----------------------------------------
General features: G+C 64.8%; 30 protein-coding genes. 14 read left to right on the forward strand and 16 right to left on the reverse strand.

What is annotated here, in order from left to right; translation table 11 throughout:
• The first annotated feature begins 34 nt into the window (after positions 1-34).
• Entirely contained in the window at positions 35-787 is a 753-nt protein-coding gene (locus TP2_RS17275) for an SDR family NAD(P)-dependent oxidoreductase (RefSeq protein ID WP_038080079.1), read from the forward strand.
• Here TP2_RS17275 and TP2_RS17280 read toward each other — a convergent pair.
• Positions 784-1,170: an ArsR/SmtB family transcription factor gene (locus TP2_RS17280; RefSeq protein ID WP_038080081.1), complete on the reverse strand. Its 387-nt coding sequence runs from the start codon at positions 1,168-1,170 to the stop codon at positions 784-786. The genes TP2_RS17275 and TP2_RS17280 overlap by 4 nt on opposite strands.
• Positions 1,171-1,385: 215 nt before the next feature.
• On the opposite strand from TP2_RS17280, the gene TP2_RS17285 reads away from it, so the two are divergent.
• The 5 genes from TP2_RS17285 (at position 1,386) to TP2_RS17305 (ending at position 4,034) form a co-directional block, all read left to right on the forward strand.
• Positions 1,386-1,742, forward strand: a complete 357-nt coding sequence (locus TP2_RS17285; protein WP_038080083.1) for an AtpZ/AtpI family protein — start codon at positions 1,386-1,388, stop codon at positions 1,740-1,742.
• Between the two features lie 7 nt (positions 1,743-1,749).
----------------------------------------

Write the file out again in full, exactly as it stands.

General features: G+C 64.8%; 30 protein-coding genes. 14 read left to right on the forward strand and 16 right to left on the reverse strand.

What is annotated here, in order from left to right; translation table 11 throughout:
• The first annotated feature begins 34 nt into the window (after positions 1-34).
• Entirely contained in the window at positions 35-787 is a 753-nt protein-coding gene (locus TP2_RS17275) for an SDR family NAD(P)-dependent oxidoreductase (RefSeq protein ID WP_038080079.1), read from the forward strand.
• Here TP2_RS17275 and TP2_RS17280 read toward each other — a convergent pair.
• Positions 784-1,170: an ArsR/SmtB family transcription factor gene (locus TP2_RS17280; RefSeq protein ID WP_038080081.1), complete on the reverse strand. Its 387-nt coding sequence runs from the start codon at positions 1,168-1,170 to the stop codon at positions 784-786. The genes TP2_RS17275 and TP2_RS17280 overlap by 4 nt on opposite strands.
• Positions 1,171-1,385: 215 nt before the next feature.
• On the opposite strand from TP2_RS17280, the gene TP2_RS17285 reads away from it, so the two are divergent.
• The 5 genes from TP2_RS17285 (at position 1,386) to TP2_RS17305 (ending at position 4,034) form a co-directional block, all read left to right on the forward strand.
• Positions 1,386-1,742, forward strand: a complete 357-nt coding sequence (locus TP2_RS17285; protein WP_038080083.1) for an AtpZ/AtpI family protein — start codon at positions 1,386-1,388, stop codon at positions 1,740-1,742.
• Between the two features lie 7 nt (positions 1,743-1,749).